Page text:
This is Where She Stands’ first guest post, written by Ariel Adelman
In the last decade, activist circles have embraced intersectionality as a principle and practice. Professor Kimberlé Crenshaw, a scholar of critical race theory at Cornell University, developed intersectional feminist theory two decades ago. Her pivotal paper redefined feminism as an intersection of various identities, particularly in the context of Black womanhood. Such identities include race, ethnicity, immigration status, religion, socioeconomic status, sex, gender, sexual orientation, health status, and dis/ability.
As a whyte woman I defer to POC, especially WOC and QPOC, in almost any space, as should be done. Some of my own intersections include being Jewish, an immigrant, raised working class, queer, and both chronically ill and disabled.
Efforts to intersectionalize activist spaces should inherently require physical and emotional accessibility. Creating a truly intersectional forum implies acknowledging and including disabled and/or chronically ill people; otherwise, the space and its creators are derelict. The bare minimum so adamantly demanded remains unmet when people cannot participate in the discussion, whether physically or emotionally.
Such hypocrisy inspires the question of why accessibility is so often ignored in so-called intersectional spaces run by “woke” leaders.
This is more of a rhetorical question than anything. Part of the answer lays in lack of visibility, some of it in lack of education, and still more in the catch-22 of inaccessibility. When disabled activists do not have a voice in sociopolitical arenas, the discussion remains inaccessible, further preventing improvement, in turn perpetuating the silencing of disabled voices, and so on.
A more important question may be, What does inaccessibility look like? Most abled people can identify physically inaccessible locations with a little thought and empathy. On the other hand, these same people often have a hand in creating or maintaining emotionally inaccessible activist spaces through unempathetic, condescending, and sometimes violating treatment of us — despite good intentions. This is largely found in people’s reaction to seeing disability. Probing questions and insensitive remarks usually start off the conversation. For instance, I recently attended a rally organized by my (able-bodied) boyfriend and some of his comrades. I knew some of the organizers from other activism, but was also introduced to many people that day.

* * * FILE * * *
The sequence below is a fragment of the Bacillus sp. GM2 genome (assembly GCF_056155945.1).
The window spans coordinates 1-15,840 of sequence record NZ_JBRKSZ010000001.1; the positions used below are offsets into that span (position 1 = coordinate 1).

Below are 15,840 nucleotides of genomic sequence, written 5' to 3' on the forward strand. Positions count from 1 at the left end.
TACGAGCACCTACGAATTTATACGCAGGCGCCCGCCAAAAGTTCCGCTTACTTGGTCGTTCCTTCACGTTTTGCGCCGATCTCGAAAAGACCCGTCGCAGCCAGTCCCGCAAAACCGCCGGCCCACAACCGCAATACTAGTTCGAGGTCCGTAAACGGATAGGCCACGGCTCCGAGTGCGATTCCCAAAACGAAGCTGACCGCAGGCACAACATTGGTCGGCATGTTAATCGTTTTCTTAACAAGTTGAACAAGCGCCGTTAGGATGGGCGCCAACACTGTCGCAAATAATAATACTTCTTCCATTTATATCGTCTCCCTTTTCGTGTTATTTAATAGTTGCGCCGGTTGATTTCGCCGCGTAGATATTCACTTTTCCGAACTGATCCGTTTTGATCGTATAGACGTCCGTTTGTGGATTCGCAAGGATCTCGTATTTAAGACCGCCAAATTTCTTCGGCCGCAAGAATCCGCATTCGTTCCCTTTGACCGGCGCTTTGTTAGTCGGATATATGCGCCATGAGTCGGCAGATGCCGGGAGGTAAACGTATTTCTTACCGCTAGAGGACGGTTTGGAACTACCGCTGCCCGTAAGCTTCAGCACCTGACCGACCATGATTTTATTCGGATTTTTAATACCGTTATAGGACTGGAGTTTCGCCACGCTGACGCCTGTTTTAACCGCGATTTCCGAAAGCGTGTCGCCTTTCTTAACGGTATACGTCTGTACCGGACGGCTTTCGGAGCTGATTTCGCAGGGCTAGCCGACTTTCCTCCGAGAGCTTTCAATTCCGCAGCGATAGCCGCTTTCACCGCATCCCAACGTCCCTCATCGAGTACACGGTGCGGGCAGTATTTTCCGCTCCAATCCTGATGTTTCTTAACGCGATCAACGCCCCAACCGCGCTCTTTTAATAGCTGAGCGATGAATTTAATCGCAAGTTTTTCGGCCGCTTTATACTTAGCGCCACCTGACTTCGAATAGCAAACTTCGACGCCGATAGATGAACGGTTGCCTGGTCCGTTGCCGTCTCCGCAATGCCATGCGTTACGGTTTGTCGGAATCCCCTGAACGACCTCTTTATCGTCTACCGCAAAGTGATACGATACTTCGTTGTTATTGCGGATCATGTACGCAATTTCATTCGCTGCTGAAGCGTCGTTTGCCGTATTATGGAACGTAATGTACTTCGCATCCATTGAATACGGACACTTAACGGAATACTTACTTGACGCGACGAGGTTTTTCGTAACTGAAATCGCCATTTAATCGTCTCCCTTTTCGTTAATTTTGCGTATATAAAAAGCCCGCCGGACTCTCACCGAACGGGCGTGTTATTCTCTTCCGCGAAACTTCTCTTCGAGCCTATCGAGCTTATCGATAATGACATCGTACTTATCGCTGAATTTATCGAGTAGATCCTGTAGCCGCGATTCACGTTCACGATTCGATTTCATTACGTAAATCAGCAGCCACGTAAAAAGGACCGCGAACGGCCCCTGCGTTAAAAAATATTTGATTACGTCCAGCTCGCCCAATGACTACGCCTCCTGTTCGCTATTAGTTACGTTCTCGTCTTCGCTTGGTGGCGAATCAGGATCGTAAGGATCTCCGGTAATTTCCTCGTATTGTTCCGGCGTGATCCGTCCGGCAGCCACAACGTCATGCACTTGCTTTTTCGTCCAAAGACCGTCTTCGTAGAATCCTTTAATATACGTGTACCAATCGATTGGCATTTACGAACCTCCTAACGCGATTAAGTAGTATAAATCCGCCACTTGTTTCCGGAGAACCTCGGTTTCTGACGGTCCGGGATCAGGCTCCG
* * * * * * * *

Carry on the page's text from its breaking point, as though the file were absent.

To contextualize these interactions, know that I am a very part-time wheelchair user. I am usually insistent upon standing or walking for as long as possible, sitting when needed (which is often). I don’t enjoy using the wheelchair but I know when I absolutely need to use it.
Some of those who knew me saw me in a wheelchair for the first time asked, “What’s wrong with your legs?” or “What happened?” Some asked this with barely a hello beforehand. A few rally attendees were scarcely introduced to me when they asked why I was in a wheelchair.
Oh my god, Karen. You can’t just ask someone why they’re not walking.